7:30AM: Melly wakes up screaming for her stuffed animal that she went to bed with, which is likely just lost in the covers

8AM: I shower while Melly washes her hands in the sink. She can wash her hands for like five hours in a row. Is this early OCD?

8:30AM: I beg Melly to use the potty. BEG her. She laughs at me and runs around the house diaper-less.

9AM: Breakfast. I discover that Melly dropped a bunch of food on the floor last night and now there are ants. She gleefully points them out and calls them "cute." I kill them with my bare hands like in the olden days.

10AM: We go to the library. At some point, she gets away from me and runs amok in the "quiet" section. We get shushed a lot.

11:30AM: We head back home for lunch.

Noon: Lunch. (She's actually a really good eater.)

1:00PM: I attempt to get Melly to nap. This results in swearing, crying, and occasionally, napping.

2:30PM: We go to the park. This will kill at least an hour. Except where are her F#$^%ing shoes??

4PM: Trip to grocery store for odds and ends. Melly wants to eat everything in the store RIGHT NOW. I yell at her to wait and feel like a horrible mother/person.

5:30PM: Daddy gets home. I cry with relief.

So yeah, right now I'm feeling like SAHMs deserve a medal. (Although it's probably still better than surgery residency.)

Seriously, I wanna know...

Sally: I'm difficult.

Harry: You're challenging.

Sally: I'm too structured. I'm completely closed off.

Harry: But in a good way.

When Harry Met Sally (1989)

Are you a magnet for difficult patients? By difficult, I mean patients with threatening or abrasive personalities, who come to the physician encounter with 5 or more complaints, use health services extensively, or have a mental disorder - the criteria used by Dr. An, et al in Burden of Difficult Encounters in Primary Care: Data from the Minimizing Error, Maximizing Outcomes Study. Archives of Internal Medicine 2009; 169(4): 410-414. According to their data, if you are young and female, you are more likely to have encounters with difficult patients. Is burnout responsible? What about multi-tasking? Does our training leave us prepared to deal with medically complex patients but not emotionally, demanding complex? Does the difficult encounter impact outcome?

Tuesday, July 21, 2009

Day Dream Believer

After writing for Mothers in Medicine for a year, I took a short sabbatical from writing. It wasn’t planned or intentional. I have been carrying around this gnawing feeling that my kids are growing up so fast, and I need to spend whatever time I can eek out with them.

With six months of planning, I scheduled an extra day out of my office to spend with Will & Harry for the summer. I’m really liking my three day a week schedule, and I don’t think the extra day has put undue burden on my partners.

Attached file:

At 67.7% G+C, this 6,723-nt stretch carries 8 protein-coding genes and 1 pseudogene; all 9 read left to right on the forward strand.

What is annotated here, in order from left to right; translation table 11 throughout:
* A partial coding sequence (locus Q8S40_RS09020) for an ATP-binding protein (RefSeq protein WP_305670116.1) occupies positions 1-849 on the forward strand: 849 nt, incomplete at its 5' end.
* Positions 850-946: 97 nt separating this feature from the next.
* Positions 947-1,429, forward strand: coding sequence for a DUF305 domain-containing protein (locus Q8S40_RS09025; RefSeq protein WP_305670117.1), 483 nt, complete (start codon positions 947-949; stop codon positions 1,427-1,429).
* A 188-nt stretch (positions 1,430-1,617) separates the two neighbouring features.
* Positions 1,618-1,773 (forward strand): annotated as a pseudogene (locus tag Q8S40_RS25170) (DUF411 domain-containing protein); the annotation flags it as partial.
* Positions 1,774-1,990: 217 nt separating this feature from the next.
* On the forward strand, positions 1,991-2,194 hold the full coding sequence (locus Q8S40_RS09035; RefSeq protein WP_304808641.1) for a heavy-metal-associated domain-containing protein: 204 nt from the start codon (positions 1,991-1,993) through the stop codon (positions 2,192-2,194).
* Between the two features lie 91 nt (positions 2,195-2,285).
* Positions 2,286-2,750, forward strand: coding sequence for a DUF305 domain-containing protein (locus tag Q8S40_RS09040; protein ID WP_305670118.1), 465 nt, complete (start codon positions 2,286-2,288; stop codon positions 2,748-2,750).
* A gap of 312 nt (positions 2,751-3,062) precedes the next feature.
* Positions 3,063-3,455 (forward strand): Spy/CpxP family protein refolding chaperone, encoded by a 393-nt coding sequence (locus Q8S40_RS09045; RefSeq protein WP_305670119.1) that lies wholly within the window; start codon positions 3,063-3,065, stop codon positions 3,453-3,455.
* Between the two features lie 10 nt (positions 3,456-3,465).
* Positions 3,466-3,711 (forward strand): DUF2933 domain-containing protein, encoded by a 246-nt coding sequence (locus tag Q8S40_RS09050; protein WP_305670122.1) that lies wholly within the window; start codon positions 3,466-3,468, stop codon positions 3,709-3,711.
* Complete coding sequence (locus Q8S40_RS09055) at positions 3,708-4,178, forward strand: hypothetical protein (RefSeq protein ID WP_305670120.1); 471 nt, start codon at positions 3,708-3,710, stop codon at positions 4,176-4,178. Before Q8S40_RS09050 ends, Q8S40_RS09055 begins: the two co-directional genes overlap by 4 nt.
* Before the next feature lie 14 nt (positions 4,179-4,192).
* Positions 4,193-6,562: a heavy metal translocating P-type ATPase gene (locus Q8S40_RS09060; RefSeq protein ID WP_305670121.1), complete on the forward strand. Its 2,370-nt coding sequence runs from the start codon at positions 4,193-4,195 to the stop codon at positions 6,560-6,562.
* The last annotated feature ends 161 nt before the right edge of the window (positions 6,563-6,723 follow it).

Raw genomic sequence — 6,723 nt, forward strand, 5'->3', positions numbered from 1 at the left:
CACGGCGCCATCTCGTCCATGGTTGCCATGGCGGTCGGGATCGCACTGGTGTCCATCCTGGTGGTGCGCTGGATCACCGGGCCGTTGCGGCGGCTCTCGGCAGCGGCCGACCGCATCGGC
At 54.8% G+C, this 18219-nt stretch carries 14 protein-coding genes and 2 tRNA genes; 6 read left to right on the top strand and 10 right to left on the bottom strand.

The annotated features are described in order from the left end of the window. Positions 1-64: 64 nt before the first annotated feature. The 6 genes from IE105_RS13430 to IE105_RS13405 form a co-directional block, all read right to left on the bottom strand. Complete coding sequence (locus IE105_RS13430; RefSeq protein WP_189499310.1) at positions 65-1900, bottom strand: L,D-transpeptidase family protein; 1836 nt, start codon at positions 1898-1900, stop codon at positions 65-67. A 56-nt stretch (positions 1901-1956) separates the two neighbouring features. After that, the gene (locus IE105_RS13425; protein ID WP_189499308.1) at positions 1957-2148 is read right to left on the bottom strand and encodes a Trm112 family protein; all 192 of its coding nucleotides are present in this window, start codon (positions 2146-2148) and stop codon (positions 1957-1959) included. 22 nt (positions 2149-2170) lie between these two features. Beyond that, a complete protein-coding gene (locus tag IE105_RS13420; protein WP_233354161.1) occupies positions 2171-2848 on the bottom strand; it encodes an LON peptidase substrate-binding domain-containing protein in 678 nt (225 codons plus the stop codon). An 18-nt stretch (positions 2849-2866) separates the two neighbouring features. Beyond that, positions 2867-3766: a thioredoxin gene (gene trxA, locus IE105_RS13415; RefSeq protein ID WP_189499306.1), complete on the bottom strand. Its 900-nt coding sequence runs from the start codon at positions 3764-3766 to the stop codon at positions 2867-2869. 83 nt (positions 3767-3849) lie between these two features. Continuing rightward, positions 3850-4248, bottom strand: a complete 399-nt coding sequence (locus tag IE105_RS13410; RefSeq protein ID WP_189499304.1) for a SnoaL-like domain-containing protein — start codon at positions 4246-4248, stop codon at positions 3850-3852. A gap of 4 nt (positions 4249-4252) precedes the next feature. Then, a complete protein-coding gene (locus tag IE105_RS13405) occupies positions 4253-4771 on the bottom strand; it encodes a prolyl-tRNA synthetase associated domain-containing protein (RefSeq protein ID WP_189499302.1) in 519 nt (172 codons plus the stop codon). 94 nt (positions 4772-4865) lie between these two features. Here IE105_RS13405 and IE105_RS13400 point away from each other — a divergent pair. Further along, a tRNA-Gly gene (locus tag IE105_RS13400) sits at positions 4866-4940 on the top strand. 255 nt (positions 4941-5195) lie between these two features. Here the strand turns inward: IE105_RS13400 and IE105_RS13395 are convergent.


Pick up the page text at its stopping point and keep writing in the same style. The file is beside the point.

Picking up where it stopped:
My fantasy about this summer with my sons was a glossy mirage of day trips to pick blueberries and find adventure together. As with most of my fantasies – going back to residency to do pediatric dermatology, starting a bead/jewelry company, surf lessons, decluttering my bonus room – reality has a way of smacking me between the eyes with either lack of skill, lack of time, or just lack of motivation.

So the score mid-summer for these idyllic trips:

Lovely Day trips with sons: 0

Loud action movies with popcorn/soda/candy in sedentary repose: 4

Afternoons spent with neighborhood boys running through my house: TMTK (too many to count)

On realization of the above score, I made the command decision last Thursday, to have an adventure and seek out our new IKEA store. (Can you hear the boos in the background? Sheesh, house wares, mom, what kind of adventure is that?) We set out for the twenty minute trek to the blue and yellow Mecca with promises (read bribes) of treats. So ninety minutes later, lost in 91 degree southeastern summer heat with limited AC in my station wagon, I discover that several “friends” have joined our trip:

Howie Mutch Longa

Tutantired Togo

Ima Lousie’n Mya Mynda (my BFF)

Dewie Hafta Ngo

Fortunately, bouncing on display beds and opening a myriad of drawers in the IKEA showroom once we found it disbanded our unhappy group of travelers. The strategic placement of the concession stand at the end of check-out taught me the power of Swedish Fish. And I have a plan to streamline our multipurpose bonus room – otherwise known as home office-guest room-exercise equipment storage-Lego & X Box central clearinghouse. I can also smile to myself when one of the boys starts a sentence “Remember the time mom dragged us to…” because I know time has a way of sugarcoating these memories as we age.